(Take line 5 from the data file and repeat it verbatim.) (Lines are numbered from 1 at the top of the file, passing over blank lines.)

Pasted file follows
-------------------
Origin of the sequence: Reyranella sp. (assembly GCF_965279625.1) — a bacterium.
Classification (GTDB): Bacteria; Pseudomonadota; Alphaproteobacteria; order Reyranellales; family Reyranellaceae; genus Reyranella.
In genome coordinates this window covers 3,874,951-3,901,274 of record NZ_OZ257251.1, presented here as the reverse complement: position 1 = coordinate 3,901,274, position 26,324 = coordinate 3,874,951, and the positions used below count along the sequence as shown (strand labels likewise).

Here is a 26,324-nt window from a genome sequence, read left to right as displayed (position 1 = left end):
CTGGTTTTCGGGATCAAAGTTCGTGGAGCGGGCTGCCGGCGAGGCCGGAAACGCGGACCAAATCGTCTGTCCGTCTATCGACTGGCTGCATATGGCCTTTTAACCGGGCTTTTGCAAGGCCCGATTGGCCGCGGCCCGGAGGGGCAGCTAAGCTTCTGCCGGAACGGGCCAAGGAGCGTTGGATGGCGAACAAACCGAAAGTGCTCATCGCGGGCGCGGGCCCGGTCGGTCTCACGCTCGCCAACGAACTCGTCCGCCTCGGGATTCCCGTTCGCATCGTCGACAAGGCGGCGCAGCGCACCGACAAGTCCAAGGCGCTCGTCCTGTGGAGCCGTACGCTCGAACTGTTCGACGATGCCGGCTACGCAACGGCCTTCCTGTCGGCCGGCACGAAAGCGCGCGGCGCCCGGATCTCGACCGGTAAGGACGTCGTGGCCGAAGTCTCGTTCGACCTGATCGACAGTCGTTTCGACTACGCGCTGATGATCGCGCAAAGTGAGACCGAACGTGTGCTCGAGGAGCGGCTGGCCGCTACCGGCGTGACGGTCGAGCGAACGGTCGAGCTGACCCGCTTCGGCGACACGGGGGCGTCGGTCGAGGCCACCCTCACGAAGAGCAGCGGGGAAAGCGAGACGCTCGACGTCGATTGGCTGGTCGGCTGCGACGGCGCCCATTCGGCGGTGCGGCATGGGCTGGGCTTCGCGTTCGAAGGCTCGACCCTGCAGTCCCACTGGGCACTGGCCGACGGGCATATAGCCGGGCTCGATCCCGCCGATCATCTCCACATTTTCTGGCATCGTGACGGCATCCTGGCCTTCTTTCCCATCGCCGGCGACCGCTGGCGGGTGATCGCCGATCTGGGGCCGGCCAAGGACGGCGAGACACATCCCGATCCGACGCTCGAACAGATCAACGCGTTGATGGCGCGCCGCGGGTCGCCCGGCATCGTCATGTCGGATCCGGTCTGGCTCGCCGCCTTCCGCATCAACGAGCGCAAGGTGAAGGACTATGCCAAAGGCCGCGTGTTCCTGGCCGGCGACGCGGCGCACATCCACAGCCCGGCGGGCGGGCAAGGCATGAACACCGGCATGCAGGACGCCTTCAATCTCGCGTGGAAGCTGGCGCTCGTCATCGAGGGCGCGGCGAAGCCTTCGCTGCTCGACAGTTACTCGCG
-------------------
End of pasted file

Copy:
CTGGTTTTCGGGATCAAAGTTCGTGGAGCGGGCTGCCGGCGAGGCCGGAAACGCGGACCAAATCGTCTGTCCGTCTATCGACTGGCTGCATATGGCCTTTTAACCGGGCTTTTGCAAGGCCCGATTGGCCGCGGCCCGGAGGGGCAGCTAAGCTTCTGCCGGAACGGGCCAAGGAGCGTTGGATGGCGAACAAACCGAAAGTGCTCATCGCGGGCGCGGGCCCGGTCGGTCTCACGCTCGCCAACGAACTCGTCCGCCTCGGGATTCCCGTTCGCATCGTCGACAAGGCGGCGCAGCGCACCGACAAGTCCAAGGCGCTCGTCCTGTGGAGCCGTACGCTCGAACTGTTCGACGATGCCGGCTACGCAACGGCCTTCCTGTCGGCCGGCACGAAAGCGCGCGGCGCCCGGATCTCGACCGGTAAGGACGTCGTGGCCGAAGTCTCGTTCGACCTGATCGACAGTCGTTTCGACTACGCGCTGATGATCGCGCAAAGTGAGACCGAACGTGTGCTCGAGGAGCGGCTGGCCGCTACCGGCGTGACGGTCGAGCGAACGGTCGAGCTGACCCGCTTCGGCGACACGGGGGCGTCGGTCGAGGCCACCCTCACGAAGAGCAGCGGGGAAAGCGAGACGCTCGACGTCGATTGGCTGGTCGGCTGCGACGGCGCCCATTCGGCGGTGCGGCATGGGCTGGGCTTCGCGTTCGAAGGCTCGACCCTGCAGTCCCACTGGGCACTGGCCGACGGGCATATAGCCGGGCTCGATCCCGCCGATCATCTCCACATTTTCTGGCATCGTGACGGCATCCTGGCCTTCTTTCCCATCGCCGGCGACCGCTGGCGGGTGATCGCCGATCTGGGGCCGGCCAAGGACGGCGAGACACATCCCGATCCGACGCTCGAACAGATCAACGCGTTGATGGCGCGCCGCGGGTCGCCCGGCATCGTCATGTCGGATCCGGTCTGGCTCGCCGCCTTCCGCATCAACGAGCGCAAGGTGAAGGACTATGCCAAAGGCCGCGTGTTCCTGGCCGGCGACGCGGCGCACATCCACAGCCCGGCGGGCGGGCAAGGCATGAACACCGGCATGCAGGACGCCTTCAATCTCGCGTGGAAGCTGGCGCTCGTCATCGAGGGCGCGGCGAAGCCTTCGCTGCTCGACAGTTACTCGCG